The Australian's opinion editor, Rebecca Weisser, just cannot comprehend why Palestinians don't raise their champagne glasses and toast the birth of the Jewish state on May 15:
"The Palestinian diaspora in Australia is facing an unexpected catastrophe. Normally, May 15, Israel's Independence Day, is the most important day of the year for celebrating their victimhood: the catastrophe, as they see it, of the founding of Israel." (Journalist says only truth will set Palestine free, 15/5/10)
One 'brave' Israeli Arab soul, however, refuses to celebrate his 'Palestinian' victimhood on May 15:
"But, this year, visiting fresh from the streets of Gaza, Ramallah and Jerusalem is Khaled Abu Toameh, an Israeli Arab Muslim journalist, who declares: 'I'd rather be a second-class citizen in Israel than a first-class citizen in any Arab country'. And some in the diaspora are not happy about his visit." (ibid)
Mind you, it's not that Abu T's exactly over the moon about being a second-class Israeli: "If I were a Jew living in Israel, I would be very worried about the deterioration of relations between Jews and Arabs inside the country. We, the Israeli Arabs, have been extremely loyal to the State of Israel ever since its establishment. We are the Arabs who in 1948 did not challenge Israel's right to exist.* We accepted Israel. We welcomed Israel. We helped build Israel. Israel gave us passports, citizenship, okay. But... sadly, the State of Israel or the Israeli establishment were not equally loyal towards its Arab minority... I'm talking about employment, services, infrastructure. We continue to suffer from what [former prime minister] Ehud Olmert called a policy of systematic discrimination against the Arab minority. Now the good news is that Israel is not an apartheid state. But the bad news is that there is discrimination inside Israel. It's not just against Arabs - it's against Russians. It's against Ethiopians. It's against the elderly. It's against the disabled. If this policy continues and the Israeli establishment does not wake up and embark on an emergency plan to improve its relations with its Arab minority, the third intifada will be on the streets of Haifa and Akko, and the Negev and Galilee." (Citizen Khaled, The Australian Jewish News, 21/5/10)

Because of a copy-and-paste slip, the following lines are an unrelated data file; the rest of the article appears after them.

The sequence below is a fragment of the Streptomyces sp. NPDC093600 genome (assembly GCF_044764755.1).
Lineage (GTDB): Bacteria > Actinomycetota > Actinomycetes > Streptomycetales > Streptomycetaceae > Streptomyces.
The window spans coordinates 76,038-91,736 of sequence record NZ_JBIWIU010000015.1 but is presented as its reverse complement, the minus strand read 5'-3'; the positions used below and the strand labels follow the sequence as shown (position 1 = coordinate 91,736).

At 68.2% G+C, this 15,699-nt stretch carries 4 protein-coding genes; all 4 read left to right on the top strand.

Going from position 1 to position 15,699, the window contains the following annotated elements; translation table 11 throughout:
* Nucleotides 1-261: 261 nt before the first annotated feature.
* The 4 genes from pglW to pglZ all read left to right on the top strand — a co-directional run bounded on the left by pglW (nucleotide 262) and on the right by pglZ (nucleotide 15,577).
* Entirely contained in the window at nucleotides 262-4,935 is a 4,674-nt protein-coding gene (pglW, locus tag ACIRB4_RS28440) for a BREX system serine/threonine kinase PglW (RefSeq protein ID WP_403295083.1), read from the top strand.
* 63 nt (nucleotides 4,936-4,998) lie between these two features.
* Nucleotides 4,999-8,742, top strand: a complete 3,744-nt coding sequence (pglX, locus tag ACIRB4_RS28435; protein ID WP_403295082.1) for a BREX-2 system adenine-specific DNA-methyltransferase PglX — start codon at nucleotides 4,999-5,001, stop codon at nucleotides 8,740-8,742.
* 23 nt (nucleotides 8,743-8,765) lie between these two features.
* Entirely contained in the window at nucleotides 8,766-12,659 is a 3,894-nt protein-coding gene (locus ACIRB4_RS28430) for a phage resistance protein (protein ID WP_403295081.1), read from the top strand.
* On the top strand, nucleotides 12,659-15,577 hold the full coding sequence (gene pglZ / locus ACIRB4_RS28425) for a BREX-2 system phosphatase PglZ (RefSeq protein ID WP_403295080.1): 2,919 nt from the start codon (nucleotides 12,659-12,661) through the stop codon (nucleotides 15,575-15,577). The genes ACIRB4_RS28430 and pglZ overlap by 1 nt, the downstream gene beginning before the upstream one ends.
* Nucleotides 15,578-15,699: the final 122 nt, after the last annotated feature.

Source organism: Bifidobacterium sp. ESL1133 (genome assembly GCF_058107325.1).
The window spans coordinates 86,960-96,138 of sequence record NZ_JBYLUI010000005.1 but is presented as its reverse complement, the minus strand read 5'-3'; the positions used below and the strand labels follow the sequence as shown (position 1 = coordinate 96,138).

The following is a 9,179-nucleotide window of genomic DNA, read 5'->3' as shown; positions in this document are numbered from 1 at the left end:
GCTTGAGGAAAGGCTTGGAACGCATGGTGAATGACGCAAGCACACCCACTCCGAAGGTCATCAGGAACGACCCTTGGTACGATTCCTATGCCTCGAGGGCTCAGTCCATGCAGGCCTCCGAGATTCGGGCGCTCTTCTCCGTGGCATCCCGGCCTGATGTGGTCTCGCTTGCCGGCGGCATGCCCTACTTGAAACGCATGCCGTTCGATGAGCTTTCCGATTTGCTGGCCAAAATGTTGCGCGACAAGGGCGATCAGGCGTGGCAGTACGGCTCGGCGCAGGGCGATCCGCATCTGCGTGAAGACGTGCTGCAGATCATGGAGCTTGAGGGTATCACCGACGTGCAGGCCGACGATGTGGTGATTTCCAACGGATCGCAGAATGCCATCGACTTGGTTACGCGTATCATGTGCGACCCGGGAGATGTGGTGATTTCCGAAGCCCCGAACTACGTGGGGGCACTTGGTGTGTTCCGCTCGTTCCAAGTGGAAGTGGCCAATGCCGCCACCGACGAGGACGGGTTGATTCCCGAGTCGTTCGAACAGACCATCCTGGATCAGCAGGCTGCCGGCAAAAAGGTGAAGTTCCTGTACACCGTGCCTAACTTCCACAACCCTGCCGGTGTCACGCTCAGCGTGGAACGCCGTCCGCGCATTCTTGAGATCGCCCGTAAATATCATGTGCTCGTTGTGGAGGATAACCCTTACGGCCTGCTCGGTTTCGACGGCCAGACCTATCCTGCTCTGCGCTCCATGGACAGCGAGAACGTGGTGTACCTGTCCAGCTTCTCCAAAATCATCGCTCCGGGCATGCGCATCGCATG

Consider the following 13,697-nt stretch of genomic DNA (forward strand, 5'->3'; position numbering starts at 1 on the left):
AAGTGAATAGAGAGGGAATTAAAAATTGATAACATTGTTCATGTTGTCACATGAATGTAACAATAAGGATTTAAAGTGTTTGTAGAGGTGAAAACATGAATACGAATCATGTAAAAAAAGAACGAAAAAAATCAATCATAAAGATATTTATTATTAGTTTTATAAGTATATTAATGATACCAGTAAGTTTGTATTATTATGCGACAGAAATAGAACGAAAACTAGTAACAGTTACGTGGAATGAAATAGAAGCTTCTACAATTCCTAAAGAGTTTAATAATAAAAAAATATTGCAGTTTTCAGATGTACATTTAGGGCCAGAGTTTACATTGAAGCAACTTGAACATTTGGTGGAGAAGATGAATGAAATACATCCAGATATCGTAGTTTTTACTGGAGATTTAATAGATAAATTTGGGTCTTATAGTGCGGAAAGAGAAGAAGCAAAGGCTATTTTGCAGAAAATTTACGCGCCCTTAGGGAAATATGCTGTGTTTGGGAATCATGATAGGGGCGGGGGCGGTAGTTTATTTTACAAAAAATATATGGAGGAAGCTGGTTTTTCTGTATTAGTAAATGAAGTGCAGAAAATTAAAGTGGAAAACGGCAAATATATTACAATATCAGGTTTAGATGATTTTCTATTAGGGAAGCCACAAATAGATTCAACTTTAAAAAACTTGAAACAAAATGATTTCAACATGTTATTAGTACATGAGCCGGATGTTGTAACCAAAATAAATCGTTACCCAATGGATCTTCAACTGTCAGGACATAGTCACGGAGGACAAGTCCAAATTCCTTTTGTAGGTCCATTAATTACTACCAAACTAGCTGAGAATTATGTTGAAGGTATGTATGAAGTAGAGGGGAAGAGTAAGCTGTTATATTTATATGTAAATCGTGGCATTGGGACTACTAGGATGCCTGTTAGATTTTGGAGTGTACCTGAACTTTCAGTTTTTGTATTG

Whence this mysterious, free-floating discrimination, sufficient to have Israeli Arabs (but not Russians, Ethiopians and the elderly) take to the streets in protest, but not sufficient to be called apartheid? Abu T doesn't say, but he's emphatic that, whatever its origin and nature, because Arabs can live in Jewish neighborhoods and go to Jewish schools, it's therefore not apartheid.
Leaving aside the question of just how many Arabs actually live in Jewish neighborhoods or go to Jewish schools, Abu T's PR line is that, because the obvious segregation of South African apartheid isn't replicated in Israel, it's therefore not an apartheid state. His other is to point the finger at alleged apartheid in the Arab/Muslim world: "I passed some Lebanese girls who were organising Israel Apartheid Week in Canada. I stopped at their information table and I asked them, 'Excuse me, which apartheid are you talking about?' They said, 'Of course, the Jewish state, and apartheid against the Palestinians'. And I asked them if they were from Lebanon. 'What about apartheid in Lebanon against the Palestinians, where in Lebanon there is a law that prevents Palestinians from working in more than 60 professions? By law, it's written in the law'. Can you imagine if the Knesset met tonight and passed a law banning Arabs from working in one profession?"
Put to one side the capital F fact that the only reason the Palestinians are in Lebanon is because Israel refuses to allow them to return to the homes and lands from which they were expelled by Zionist forces in 1948, an issue Abu T shows not the least interest in, and consider the implication of his final question - that Israel's Knesset has never actually passed anti-Arab/pro-Jewish legislation when in fact such legislation is fundamental to Israel's status as a Jewish state.
Our most reliable guide to Israel's apartheid legislation is Israeli scholar and activist, Uri Davis. In his invaluable treatise, Apartheid Israel (2003), Davis points out that apartheid is a political system where racism is regulated through acts of parliament, and shows that, in Israel's case, the main body of Israeli law, via its incorporation of the exclusivist constitutional stipulations of the World Zionist Organization (WZO), the Jewish Agency (JA) and the Jewish National Fund (JNF), incorporates a distinction between Jew and non-Jew. Although the Israeli Knesset is formally accountable to all its citizens, Jews and non-Jews alike, in the key areas of immigration, settlement and land development, the Knesset has passed laws ceding state sovereignty to, and vesting its responsibilities with, the WZO, the JA and the JNF, which are constitutionally committed to serving and promoting the interests of Jews and Jews only. In Davis' analysis, this legal deception has given rise to a veiled, but no less real, apartheid, which ensures, for example, that 93% of pre-67 Israel is retained for cultivation, development and settlement by, and for, Jews only.
Obviously though, when your trip to Australia is paid for by the Australia/Israel & Jewish Affairs Council (AIJAC), the United Israel Appeal (UIA), and the NSW Jewish Board of Deputies, you're not going to go there.
[*We threw every flower we had at the Zionist forces!]